[LRUG] [Chat] IronRuby

James Adam james.adam at gmail.com
Tue Jul 24 08:44:11 PDT 2007

On 7/24/07, Pratik Naik <pratik at thinkwares.com> wrote:
> But imagine something like http://pastie.caboo.se/81719

I'd argue that even your namespaced exceptions are going to be
problematic in the long run.

Essentially, what you're doing when you use exceptions (*any*
exceptions) is creating a kind of "GOTO" statement. It's
super-convenient for when you know that something has happened, and
there's just no point in continuing with the "normal" program flow
(i.e. disk is full, network is not responding, or so on), but
"super-convenient" doesn't always equate to good programming style.

When you throw an exception, you're literally casting the thread of
execution somewhere else, and (as far as the current method is
concerned) you don't care (or necessarily know) where that thread is
going to start executing in your code. It's this kind of
jumping-around that makes the program difficult to read later, because
it's not clear where to look when you see that something is being
thrown ("up the stack" is the answer, but that only exists when the
code is running).

By having models throwing exceptions, and controllers catch them,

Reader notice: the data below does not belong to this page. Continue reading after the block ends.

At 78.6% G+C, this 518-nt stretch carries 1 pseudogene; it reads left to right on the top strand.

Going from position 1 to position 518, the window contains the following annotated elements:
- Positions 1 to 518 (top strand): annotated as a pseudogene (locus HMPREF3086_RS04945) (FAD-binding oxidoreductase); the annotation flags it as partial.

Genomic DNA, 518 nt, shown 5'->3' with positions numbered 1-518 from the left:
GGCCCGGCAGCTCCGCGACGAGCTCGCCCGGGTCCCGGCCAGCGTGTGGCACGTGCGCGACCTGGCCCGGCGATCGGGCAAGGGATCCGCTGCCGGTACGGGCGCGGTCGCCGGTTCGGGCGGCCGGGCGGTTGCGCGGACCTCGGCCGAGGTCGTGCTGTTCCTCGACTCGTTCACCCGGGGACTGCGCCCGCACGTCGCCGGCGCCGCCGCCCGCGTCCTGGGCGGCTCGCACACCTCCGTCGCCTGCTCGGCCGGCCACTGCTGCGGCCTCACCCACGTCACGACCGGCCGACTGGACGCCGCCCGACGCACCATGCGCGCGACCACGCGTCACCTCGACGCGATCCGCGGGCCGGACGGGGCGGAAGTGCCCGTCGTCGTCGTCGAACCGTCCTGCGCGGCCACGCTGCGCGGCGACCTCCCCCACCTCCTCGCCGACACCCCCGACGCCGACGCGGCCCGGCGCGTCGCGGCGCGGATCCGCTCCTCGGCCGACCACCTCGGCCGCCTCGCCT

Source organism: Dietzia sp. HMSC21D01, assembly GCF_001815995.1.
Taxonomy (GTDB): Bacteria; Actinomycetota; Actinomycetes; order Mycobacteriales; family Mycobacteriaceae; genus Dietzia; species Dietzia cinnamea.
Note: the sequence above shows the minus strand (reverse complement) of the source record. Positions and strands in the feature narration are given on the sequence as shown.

you're effectively having to maintain a set of GOTO and LABEL
statements spread throughout your code. These things are useful -
that's why they exist! - but they are also dangerous if you use them a

Incidentally, another way to solve the problem in the current context
might be to encapsulate the various states of your object and push all
that information back down into the model
(http://pastie.caboo.se/81755), and use a normal if-then control
structure, rather than rescuing. This way you're not bleeding so much
implementation information up from the model into the controller, and
you can interrogate the current state of your model without having the
execution thread jumping around out of your immediate control.

* J *

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